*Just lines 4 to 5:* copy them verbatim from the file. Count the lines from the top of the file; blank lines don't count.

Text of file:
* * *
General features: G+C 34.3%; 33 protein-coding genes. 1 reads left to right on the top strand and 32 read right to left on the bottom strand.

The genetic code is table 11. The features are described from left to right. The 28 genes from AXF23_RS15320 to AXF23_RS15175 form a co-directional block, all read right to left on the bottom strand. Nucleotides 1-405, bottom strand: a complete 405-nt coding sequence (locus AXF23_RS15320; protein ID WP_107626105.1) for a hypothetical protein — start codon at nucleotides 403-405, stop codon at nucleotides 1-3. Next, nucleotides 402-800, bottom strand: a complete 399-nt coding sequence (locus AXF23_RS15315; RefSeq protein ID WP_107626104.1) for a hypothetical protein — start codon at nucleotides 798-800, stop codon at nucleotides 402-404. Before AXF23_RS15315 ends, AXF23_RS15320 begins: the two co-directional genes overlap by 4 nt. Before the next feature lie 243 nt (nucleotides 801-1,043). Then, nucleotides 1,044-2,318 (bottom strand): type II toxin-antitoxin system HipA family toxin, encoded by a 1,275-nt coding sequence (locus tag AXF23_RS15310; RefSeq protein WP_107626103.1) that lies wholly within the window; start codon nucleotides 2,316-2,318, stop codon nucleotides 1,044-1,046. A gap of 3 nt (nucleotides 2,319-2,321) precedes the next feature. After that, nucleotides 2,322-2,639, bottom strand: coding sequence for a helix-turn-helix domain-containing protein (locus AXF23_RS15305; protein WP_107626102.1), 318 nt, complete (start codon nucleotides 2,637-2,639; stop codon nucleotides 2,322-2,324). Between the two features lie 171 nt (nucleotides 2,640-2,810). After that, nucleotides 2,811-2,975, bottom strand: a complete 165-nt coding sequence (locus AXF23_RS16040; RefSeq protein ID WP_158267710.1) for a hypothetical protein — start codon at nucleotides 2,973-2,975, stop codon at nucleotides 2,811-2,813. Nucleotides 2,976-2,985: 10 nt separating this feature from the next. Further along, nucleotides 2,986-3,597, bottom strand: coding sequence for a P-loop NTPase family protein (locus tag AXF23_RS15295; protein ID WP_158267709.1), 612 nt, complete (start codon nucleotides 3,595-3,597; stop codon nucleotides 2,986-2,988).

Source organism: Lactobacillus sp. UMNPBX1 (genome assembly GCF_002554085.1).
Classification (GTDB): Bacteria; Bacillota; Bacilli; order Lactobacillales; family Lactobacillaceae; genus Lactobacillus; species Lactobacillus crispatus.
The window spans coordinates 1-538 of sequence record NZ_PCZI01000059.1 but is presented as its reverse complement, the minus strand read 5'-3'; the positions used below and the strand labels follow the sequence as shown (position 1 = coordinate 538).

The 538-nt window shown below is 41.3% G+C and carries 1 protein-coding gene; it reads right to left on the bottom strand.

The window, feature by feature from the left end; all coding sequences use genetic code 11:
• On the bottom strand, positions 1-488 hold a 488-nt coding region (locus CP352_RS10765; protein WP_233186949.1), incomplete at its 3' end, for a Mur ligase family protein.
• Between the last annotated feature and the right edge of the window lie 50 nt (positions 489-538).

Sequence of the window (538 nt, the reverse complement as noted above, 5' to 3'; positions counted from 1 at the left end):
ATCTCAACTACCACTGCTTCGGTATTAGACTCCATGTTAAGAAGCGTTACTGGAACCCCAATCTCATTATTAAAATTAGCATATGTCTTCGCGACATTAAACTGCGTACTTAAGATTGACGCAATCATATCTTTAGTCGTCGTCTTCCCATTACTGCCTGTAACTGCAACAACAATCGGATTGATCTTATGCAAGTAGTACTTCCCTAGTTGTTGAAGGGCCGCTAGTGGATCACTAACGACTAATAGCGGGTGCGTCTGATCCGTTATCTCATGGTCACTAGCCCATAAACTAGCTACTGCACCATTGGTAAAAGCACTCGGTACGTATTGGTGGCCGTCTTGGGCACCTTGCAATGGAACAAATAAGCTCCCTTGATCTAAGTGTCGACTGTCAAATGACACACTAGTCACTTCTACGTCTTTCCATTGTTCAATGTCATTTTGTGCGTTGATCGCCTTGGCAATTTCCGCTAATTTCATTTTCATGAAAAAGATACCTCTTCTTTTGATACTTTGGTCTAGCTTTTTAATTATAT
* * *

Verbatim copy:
Classification (GTDB): Bacteria; Bacillota; Bacilli; order Lactobacillales; family Lactobacillaceae; genus Lactobacillus; species Lactobacillus crispatus.
The window spans coordinates 1-538 of sequence record NZ_PCZI01000059.1 but is presented as its reverse complement, the minus strand read 5'-3'; the positions used below and the strand labels follow the sequence as shown (position 1 = coordinate 538).